By performing a nerve transplantation we are trying to restore the anatomy of the network of nerves ( brachial plexus) that are exiting through the vertebral foramina of the neck. For that reason, the network of nerves ( brachial plexus) has to be surgically exposed from its points of exit through the vertebral bodies to the point of their target organs (muscles, for example biceps). During this surgical preparations, one or more injuries can be identified ( for example supraclavicular- above the level of the clavicle, infraclavicular – under the level of the clavicle, axillary or even more distally located :like the upper or underarm etc.). The operation is performed with the use of magnifying glasses and a surgical microscope. When the injury is identified, the scar caused from the accident can also be removed. The scar tissue is developed while the body is trying to heal the trauma and cover the gap between the nerve fibers. A spontaneous regeneration is though not possible after a complete dissection of the nerves. Instead , the scar tissue acts as a blocking agent and during a nerve transplantation has to be removed. After the removal of the scar tissue, a sensory nerve of the skin can be harvested from the lower leg at the level of ankle ( sural nerve). This nerve can be surgically removed though a 4 cm long cut and then be used as a donor nerve for the transplantation. After removal of the sural nerve , sensory deficits can arise as its area of innervation (external side of the foot) . Fortunately, this sensory deficits do not last long since, in no longer than a year, the neighboring nerves become responsible for the sensory innervation of the outer side of the foot. After the sural nerve is harvested, its length is adjusted to the distance needed to bridge the defect of the brachial plexus. Since the sural nerve is harvested in its entire length up to the level of the popliteal fossa (back of the knie), which in an 180 cm tall adult person measures about 30cm, by using a special catheter in an endoscopically and minimal invasive manner , it could be divided in many smaller pieces in order to bridgeseveral defects of the brachial plexus. To serve this purpose we use an operational microscope and by doing so we are able to identify the injuries of the brachial plexus and bridge these with our sural nerve transplants. The brachial plexus displays a fascicular organisation which allows us, in case of a trauma, to identify the injury and simultaneously bridge microsurgically these defects. In this way, the reconnected nerves can, at a later time, give spouts overriding the injured areas and innervate the formely deinnervated muscles ( muscles that receive no impluses because of damage to their nerves). The nerve growth however has a rate of about 1 mm per day, which means that in the case of greater defects a timeframe of two years could be needed before the muscles are reinnervated. After a nerve transplantation we always follow up our patients in our clinic for plastic, hand and reconstructive microsurgery in Berlin intesively .Image. Nerve transplantation at the level of the armpit. Several sural nerve transplants lay next to each other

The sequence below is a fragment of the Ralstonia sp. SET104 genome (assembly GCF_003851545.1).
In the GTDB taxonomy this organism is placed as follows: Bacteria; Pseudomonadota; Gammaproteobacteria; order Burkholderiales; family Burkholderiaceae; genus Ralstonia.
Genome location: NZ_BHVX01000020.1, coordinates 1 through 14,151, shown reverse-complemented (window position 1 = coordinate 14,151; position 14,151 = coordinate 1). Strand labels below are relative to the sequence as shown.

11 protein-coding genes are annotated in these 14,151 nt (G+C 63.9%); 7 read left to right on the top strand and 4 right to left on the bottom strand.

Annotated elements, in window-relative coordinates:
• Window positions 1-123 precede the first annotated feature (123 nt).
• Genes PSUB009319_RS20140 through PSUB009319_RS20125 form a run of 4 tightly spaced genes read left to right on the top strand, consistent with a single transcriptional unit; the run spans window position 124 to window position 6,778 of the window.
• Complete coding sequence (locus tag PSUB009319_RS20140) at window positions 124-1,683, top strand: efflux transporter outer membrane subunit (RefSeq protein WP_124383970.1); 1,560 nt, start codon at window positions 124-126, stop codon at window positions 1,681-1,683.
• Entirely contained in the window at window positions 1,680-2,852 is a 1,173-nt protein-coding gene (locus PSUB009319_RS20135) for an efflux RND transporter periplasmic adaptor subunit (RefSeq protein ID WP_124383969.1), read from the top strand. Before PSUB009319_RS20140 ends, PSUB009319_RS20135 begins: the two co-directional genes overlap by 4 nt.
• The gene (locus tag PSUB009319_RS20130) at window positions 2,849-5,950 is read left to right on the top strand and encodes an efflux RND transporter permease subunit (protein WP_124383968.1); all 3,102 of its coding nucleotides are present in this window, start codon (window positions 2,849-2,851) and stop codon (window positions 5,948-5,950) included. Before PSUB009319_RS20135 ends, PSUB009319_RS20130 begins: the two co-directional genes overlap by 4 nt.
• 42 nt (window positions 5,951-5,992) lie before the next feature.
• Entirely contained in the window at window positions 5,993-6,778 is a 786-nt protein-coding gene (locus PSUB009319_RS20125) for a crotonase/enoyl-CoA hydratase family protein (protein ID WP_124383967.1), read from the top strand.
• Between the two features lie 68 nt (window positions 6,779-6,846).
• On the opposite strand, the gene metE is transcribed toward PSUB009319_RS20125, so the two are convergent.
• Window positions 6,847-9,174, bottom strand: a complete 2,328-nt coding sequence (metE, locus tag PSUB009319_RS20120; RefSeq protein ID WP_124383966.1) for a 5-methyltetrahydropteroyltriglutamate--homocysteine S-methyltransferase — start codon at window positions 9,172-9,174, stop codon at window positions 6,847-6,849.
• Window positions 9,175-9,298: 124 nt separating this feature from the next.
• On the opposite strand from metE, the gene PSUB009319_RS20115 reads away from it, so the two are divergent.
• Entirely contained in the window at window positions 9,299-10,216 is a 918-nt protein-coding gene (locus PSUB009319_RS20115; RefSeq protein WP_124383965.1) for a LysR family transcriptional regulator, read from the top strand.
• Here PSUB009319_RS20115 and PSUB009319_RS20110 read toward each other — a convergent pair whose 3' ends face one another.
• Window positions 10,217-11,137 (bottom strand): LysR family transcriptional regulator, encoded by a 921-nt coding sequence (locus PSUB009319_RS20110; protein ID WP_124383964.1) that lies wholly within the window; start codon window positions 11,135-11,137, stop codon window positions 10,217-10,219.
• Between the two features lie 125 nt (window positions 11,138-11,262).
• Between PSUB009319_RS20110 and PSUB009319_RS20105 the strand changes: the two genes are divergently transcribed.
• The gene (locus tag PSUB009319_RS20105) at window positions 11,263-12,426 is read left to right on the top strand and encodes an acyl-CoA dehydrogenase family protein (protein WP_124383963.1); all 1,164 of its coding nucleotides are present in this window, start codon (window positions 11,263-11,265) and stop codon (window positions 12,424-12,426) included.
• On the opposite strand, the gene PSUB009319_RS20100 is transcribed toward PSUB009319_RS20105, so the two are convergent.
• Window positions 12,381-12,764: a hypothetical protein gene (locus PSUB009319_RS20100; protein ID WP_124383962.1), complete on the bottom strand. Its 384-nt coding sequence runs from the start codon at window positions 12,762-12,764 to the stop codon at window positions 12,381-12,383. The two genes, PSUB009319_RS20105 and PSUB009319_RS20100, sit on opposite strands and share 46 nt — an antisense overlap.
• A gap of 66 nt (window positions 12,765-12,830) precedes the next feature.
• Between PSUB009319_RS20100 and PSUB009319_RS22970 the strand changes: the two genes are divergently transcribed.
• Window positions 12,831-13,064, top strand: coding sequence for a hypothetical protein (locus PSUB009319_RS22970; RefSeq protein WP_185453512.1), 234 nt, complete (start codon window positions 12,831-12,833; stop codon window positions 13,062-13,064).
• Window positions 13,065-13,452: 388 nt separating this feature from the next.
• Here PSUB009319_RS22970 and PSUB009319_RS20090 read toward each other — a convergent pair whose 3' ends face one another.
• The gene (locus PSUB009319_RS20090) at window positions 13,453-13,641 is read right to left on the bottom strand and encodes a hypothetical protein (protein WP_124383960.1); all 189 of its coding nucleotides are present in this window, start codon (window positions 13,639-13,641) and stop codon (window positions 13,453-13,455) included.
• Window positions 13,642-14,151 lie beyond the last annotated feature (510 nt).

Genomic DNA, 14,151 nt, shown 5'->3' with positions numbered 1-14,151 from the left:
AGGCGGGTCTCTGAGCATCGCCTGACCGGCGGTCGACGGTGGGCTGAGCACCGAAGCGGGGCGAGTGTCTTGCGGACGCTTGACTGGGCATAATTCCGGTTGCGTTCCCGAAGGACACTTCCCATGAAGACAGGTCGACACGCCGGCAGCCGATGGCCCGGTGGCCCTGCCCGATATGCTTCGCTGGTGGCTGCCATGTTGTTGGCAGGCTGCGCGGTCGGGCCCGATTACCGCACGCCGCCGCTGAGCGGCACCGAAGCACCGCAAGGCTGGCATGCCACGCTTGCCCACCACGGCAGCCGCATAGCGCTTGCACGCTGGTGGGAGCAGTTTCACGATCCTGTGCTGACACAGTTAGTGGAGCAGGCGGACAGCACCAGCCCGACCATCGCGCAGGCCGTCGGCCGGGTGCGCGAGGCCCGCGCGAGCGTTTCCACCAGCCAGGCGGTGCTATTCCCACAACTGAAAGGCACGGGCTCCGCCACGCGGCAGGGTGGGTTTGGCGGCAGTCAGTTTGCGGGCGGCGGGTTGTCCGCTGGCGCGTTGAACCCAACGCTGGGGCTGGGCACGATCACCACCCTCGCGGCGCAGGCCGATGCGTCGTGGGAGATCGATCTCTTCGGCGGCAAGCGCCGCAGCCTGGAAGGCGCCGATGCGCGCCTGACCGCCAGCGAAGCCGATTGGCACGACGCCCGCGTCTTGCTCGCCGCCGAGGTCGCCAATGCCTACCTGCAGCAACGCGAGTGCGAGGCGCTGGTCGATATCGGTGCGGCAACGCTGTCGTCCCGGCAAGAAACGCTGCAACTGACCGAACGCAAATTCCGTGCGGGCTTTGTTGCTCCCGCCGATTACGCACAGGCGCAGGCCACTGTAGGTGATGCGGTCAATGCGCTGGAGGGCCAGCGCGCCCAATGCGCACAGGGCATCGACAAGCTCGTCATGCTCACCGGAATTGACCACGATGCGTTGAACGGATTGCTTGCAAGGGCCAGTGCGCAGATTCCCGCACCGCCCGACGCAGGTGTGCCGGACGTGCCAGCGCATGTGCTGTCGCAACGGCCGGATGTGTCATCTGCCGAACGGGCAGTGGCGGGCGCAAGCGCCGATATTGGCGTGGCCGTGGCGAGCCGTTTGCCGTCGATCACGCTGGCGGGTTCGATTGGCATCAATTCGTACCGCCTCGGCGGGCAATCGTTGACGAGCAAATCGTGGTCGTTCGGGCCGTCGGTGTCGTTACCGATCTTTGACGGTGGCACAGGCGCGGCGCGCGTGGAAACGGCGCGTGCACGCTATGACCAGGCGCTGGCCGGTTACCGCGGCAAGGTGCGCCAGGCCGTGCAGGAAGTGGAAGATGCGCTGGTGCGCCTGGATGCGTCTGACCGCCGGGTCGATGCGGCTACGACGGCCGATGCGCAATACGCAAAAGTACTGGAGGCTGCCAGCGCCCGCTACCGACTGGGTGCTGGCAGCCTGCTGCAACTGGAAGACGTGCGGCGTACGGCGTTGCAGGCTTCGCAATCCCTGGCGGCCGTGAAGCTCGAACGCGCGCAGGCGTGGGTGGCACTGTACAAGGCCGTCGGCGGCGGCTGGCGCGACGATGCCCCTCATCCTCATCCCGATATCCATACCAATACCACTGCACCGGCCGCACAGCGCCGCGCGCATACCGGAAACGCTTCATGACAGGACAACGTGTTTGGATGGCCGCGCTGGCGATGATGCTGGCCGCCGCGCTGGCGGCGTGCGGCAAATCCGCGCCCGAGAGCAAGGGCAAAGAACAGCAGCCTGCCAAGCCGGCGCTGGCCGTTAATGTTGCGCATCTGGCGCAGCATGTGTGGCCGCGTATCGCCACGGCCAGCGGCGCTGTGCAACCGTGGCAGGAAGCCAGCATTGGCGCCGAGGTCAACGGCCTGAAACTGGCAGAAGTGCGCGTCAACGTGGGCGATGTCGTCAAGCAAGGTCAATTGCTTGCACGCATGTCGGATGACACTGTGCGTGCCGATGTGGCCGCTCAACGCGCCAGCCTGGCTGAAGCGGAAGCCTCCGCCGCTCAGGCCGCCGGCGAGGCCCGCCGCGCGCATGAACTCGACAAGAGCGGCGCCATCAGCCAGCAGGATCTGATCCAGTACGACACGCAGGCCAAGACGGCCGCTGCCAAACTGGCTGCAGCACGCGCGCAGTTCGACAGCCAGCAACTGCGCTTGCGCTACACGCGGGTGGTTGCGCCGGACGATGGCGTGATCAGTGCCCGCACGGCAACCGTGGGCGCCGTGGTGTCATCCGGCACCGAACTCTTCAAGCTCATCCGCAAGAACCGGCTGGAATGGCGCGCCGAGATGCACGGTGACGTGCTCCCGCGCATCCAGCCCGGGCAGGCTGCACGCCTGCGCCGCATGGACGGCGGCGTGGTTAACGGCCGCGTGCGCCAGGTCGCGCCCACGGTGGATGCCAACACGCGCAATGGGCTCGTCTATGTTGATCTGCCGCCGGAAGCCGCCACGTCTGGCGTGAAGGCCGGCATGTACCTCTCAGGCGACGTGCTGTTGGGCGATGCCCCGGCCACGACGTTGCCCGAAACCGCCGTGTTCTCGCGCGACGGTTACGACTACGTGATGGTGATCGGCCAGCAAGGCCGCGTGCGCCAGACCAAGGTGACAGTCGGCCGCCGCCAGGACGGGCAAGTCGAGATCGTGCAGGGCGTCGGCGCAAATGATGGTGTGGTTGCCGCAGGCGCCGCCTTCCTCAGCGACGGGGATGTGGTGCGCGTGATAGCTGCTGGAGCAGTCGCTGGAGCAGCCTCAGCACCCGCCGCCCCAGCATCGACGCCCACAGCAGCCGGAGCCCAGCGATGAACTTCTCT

This post is also available in: German, Arabic, Russian

Prof. Sinis Auszeichnungen

Animated Social Media Icons Powered by Acurax Wordpress Development Company